Eastman Chemical, Alcoa, CalPortland, Lufkin, Raytheon Join DOE’s Save Energy Now Initiative
Eastman Chemical Company has joined the U.S. Department of Energy’s Save Energy Now initiative, pledging to reduce energy intensity 25 percent over a 10-year period. Eastman joins four other companies — Alcoa, CalPortland, Lufkin Industries and Raytheon — in pledging to improve their energy efficiency as Save Energy Now Leaders.
Companies that make this pledge are required to develop energy intensity baselines, energy management plans and report their progress to DOE on an annual basis.
“It’s appropriate that Eastman join this industrial initiative,” said Jim Rogers, president and CEO. “Energy efficiency is not new to us. Over the past 10 years, we’ve reduced greenhouse gas intensity by 25 percent and energy intensity by 35 percent. We’re an energy-intensive industry and will continue to do all we can to be more energy efficient.”
These five companies joined 32 charter members that signed the DOE’s Industrial Technologies Program’s initiative in December 2009. Companies that sign the agreement to work toward the energy reduction target will receive priority access to selected DOE resources and national recognition for their commitment and progress. Click here for a complete list of companies that have pledged to reduce their energy intensity by 25 percent over a ten-year period.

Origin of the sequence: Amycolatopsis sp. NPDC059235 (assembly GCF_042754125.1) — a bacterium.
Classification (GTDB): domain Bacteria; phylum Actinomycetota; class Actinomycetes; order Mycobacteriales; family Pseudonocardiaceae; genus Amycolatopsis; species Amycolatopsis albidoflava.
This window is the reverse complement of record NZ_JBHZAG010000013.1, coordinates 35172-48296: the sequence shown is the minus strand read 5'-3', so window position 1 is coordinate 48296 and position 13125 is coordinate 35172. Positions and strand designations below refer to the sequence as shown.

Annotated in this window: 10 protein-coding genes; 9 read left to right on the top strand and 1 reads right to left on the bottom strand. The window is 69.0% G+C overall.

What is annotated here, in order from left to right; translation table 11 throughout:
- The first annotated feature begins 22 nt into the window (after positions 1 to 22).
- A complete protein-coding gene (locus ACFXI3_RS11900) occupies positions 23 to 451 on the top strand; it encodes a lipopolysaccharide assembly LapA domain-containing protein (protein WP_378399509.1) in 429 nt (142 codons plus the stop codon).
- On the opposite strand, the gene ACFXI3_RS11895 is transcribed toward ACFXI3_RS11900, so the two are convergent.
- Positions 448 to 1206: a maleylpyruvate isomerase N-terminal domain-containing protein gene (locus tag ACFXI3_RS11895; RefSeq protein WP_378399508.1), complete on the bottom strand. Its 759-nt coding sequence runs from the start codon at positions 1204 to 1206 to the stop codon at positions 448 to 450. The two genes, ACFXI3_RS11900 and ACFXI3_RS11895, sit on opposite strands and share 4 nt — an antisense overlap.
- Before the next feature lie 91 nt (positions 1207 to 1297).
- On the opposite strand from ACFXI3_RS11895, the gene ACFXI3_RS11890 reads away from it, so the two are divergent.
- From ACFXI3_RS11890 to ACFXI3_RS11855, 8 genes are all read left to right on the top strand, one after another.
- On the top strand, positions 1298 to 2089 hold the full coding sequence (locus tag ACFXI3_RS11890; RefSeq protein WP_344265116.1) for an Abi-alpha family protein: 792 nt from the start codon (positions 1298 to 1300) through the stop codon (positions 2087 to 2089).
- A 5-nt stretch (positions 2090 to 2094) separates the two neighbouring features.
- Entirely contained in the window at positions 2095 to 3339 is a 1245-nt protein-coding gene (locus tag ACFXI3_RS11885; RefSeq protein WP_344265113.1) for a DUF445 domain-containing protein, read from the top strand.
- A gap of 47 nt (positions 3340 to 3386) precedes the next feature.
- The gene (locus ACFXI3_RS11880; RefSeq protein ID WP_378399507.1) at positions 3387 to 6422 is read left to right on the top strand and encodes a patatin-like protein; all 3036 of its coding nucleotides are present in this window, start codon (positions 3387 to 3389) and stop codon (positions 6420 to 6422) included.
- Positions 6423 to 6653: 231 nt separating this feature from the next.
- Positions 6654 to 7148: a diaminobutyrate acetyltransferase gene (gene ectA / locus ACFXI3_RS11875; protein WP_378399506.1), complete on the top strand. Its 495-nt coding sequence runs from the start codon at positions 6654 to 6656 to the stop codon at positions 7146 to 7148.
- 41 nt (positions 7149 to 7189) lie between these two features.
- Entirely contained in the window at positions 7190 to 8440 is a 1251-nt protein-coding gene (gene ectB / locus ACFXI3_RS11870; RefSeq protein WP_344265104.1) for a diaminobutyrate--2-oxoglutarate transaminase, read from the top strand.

As a Save Energy Now Leader, Nissan recently announced it has reduced energy use by $10 million a year at its Smyrna, Tenn., factory.
The DOE is also sponsoring energy-management demonstrations to support its two major initiatives — Save Energy Now and Superior Energy Performance, an upcoming American National Standards Institute (ANSI)-accredited plant certification program under development by the U.S. Council for Energy-Efficient Manufacturing (USCEEM).
Project teams working with the Industrial Technologies Program’s Save Energy Now initiative are recruiting manufacturing plants in the Northwest, Midwest, Mid-Atlantic, Northeast, and Southeast regions to participate in these energy management demonstrations, reports Reliable Plant.
The selected companies will test the Superior Energy Performance (SEP) certification program, which is expected to be launched in 2011. The new certification program will provide companies with a framework for implementing an energy management system (standard) and validating energy intensity reductions, according to the article.
Companies that participate in the energy management demonstrations will have access to training workshops, one-on-one coaching, and Web-based seminars, as well as a suite of tailored technical assistance, energy assessments, and software tools, which are designed to help participating plants reduce their energy use and costs by 5 to 15 percent over three years, reports Reliable Plant.
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